Yinjie - “the pure nightingale” - was left to play with a group of children outside the family’s home while her parents juggled their hours of work.
Frantic after losing track of her, they went to the police while neighbours organised search parties. A thousand posters were put up appealing for news, although most were later torn down.
The parents’ anguish was compounded when security guards showed them a video recording of Yinjie leaving the other children and heading out of a courtyard.
“She stopped and looked back three times and then she walked out onto the road,” said her father, who could not keep the trembling out of his voice.
Yinjie’s mother felt suicidal at first and collapsed in bed for weeks at a time. It drove her father to pester the local media for help. “They weren’t interested,” he said.
In despair he called the mayoral hotline and connected with one of those fleeting moments in China when a citizen’s need coincides with political convenience.
The next day a television reporter and crew called on him. City newspapers printed stories. The police put Yinjie on a list of missing persons and interviewed witnesses.
“More than a year later there’s nothing,” said her father, “but I’m not giving up.”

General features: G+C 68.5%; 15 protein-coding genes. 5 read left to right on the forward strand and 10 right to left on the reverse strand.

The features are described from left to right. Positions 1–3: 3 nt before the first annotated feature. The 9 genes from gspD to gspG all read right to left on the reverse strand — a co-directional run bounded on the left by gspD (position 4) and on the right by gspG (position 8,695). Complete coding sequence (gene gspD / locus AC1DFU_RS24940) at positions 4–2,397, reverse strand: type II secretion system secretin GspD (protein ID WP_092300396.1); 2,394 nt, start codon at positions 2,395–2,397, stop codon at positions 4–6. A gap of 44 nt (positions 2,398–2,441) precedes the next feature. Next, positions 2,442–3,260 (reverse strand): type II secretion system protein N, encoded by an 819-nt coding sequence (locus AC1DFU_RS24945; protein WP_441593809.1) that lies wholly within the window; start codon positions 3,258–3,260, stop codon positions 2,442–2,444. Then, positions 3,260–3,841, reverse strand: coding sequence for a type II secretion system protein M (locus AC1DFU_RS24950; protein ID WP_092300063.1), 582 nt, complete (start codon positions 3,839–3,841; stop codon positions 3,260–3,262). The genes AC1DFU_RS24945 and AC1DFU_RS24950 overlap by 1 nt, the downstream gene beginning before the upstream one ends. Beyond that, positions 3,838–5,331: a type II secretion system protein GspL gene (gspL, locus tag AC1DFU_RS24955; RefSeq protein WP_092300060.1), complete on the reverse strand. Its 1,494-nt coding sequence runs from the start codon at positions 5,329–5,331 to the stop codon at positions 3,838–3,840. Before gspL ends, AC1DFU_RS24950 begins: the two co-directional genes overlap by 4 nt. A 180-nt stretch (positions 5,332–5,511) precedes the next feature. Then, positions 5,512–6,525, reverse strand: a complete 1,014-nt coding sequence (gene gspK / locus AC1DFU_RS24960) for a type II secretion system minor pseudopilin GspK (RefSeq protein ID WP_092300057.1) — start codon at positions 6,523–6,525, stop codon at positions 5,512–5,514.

Parents across China have defied the authorities’ instinctive repression of any mass campaign by signing up to a website whose name means “baby come home”.
No fewer than 2,000 sets of parents have posted details of their missing children. Four hundred children have also registered to look for their families. But the site has claimed only seven successes in two years.
The Chinese government accepts that child abductions are growing.
“More children are being kidnapped by criminal gangs,” said Yuan Xiaoyin, a ministry official in Yunnan, vowing a tougher response.
Last month the public security ministry mounted its sixth campaign against the trade and issued a list of the country’s 10 most wanted human traffickers. It also launched a nation-wide DNA database to help resolve identification of missing children.